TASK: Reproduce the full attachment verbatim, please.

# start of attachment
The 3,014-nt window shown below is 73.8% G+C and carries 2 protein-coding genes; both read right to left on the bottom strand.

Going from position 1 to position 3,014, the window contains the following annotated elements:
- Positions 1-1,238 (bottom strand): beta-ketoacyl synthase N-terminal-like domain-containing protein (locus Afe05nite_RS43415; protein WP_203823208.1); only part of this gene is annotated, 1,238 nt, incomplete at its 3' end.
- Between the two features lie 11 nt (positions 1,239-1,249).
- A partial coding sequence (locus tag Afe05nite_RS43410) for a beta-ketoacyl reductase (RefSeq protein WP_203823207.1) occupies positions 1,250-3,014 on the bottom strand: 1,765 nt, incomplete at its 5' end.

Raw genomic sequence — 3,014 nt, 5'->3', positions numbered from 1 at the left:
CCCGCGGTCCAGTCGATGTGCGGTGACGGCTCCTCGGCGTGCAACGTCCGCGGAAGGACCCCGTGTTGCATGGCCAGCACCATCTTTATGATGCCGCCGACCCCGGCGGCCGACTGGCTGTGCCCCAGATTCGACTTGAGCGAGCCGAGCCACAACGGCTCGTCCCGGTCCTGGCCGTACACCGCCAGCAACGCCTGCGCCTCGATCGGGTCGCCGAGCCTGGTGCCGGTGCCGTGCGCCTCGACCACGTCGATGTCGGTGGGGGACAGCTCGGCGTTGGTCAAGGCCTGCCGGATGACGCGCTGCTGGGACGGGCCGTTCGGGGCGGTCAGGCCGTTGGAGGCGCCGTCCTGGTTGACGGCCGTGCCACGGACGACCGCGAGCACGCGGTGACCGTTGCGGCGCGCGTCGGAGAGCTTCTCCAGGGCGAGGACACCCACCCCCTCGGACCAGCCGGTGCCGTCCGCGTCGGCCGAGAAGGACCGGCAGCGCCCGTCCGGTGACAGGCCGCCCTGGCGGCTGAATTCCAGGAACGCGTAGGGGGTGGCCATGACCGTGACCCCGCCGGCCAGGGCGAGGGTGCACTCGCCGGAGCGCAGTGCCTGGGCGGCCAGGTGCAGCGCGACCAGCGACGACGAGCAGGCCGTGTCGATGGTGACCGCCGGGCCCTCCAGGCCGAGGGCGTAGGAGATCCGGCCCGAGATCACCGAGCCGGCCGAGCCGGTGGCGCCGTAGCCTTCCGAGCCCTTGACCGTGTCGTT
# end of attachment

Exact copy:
The 3,014-nt window shown below is 73.8% G+C and carries 2 protein-coding genes; both read right to left on the bottom strand.

Going from position 1 to position 3,014, the window contains the following annotated elements:
- Positions 1-1,238 (bottom strand): beta-ketoacyl synthase N-terminal-like domain-containing protein (locus Afe05nite_RS43415; protein WP_203823208.1); only part of this gene is annotated, 1,238 nt, incomplete at its 3' end.
- Between the two features lie 11 nt (positions 1,239-1,249).
- A partial coding sequence (locus tag Afe05nite_RS43410) for a beta-ketoacyl reductase (RefSeq protein WP_203823207.1) occupies positions 1,250-3,014 on the bottom strand: 1,765 nt, incomplete at its 5' end.

Raw genomic sequence — 3,014 nt, 5'->3', positions numbered from 1 at the left:
CCCGCGGTCCAGTCGATGTGCGGTGACGGCTCCTCGGCGTGCAACGTCCGCGGAAGGACCCCGTGTTGCATGGCCAGCACCATCTTTATGATGCCGCCGACCCCGGCGGCCGACTGGCTGTGCCCCAGATTCGACTTGAGCGAGCCGAGCCACAACGGCTCGTCCCGGTCCTGGCCGTACACCGCCAGCAACGCCTGCGCCTCGATCGGGTCGCCGAGCCTGGTGCCGGTGCCGTGCGCCTCGACCACGTCGATGTCGGTGGGGGACAGCTCGGCGTTGGTCAAGGCCTGCCGGATGACGCGCTGCTGGGACGGGCCGTTCGGGGCGGTCAGGCCGTTGGAGGCGCCGTCCTGGTTGACGGCCGTGCCACGGACGACCGCGAGCACGCGGTGACCGTTGCGGCGCGCGTCGGAGAGCTTCTCCAGGGCGAGGACACCCACCCCCTCGGACCAGCCGGTGCCGTCCGCGTCGGCCGAGAAGGACCGGCAGCGCCCGTCCGGTGACAGGCCGCCCTGGCGGCTGAATTCCAGGAACGCGTAGGGGGTGGCCATGACCGTGACCCCGCCGGCCAGGGCGAGGGTGCACTCGCCGGAGCGCAGTGCCTGGGCGGCCAGGTGCAGCGCGACCAGCGACGACGAGCAGGCCGTGTCGATGGTGACCGCCGGGCCCTCCAGGCCGAGGGCGTAGGAGATCCGGCCCGAGATCACCGAGCCGGCCGAGCCGGTGGCGCCGTAGCCTTCCGAGCCCTTGACCGTGTCGTT